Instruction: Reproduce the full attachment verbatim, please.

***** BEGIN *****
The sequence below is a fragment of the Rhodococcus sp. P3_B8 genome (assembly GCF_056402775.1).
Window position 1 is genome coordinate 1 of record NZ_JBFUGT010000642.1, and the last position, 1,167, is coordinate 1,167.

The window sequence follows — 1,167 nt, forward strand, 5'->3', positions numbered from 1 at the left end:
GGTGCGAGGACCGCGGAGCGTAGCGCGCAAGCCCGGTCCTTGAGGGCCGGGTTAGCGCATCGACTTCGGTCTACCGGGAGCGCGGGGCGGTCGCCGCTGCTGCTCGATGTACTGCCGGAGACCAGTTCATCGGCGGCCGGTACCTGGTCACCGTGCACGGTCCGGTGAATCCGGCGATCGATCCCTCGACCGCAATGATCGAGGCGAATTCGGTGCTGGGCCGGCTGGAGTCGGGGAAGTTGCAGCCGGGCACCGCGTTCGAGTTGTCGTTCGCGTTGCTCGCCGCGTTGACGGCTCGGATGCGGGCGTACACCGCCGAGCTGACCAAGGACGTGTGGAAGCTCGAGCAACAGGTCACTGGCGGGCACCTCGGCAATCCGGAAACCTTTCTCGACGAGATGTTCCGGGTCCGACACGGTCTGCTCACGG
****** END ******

The sequence below is a fragment of the Rhodococcus sp. P3_B8 genome (assembly GCF_056402775.1).
Window position 1 is genome coordinate 1 of record NZ_JBFUGT010000642.1, and the last position, 1,167, is coordinate 1,167.

The window sequence follows — 1,167 nt, forward strand, 5'->3', positions numbered from 1 at the left end:
GGTGCGAGGACCGCGGAGCGTAGCGCGCAAGCCCGGTCCTTGAGGGCCGGGTTAGCGCATCGACTTCGGTCTACCGGGAGCGCGGGGCGGTCGCCGCTGCTGCTCGATGTACTGCCGGAGACCAGTTCATCGGCGGCCGGTACCTGGTCACCGTGCACGGTCCGGTGAATCCGGCGATCGATCCCTCGACCGCAATGATCGAGGCGAATTCGGTGCTGGGCCGGCTGGAGTCGGGGAAGTTGCAGCCGGGCACCGCGTTCGAGTTGTCGTTCGCGTTGCTCGCCGCGTTGACGGCTCGGATGCGGGCGTACACCGCCGAGCTGACCAAGGACGTGTGGAAGCTCGAGCAACAGGTCACTGGCGGGCACCTCGGCAATCCGGAAACCTTTCTCGACGAGATGTTCCGGGTCCGACACGGTCTGCTCACGG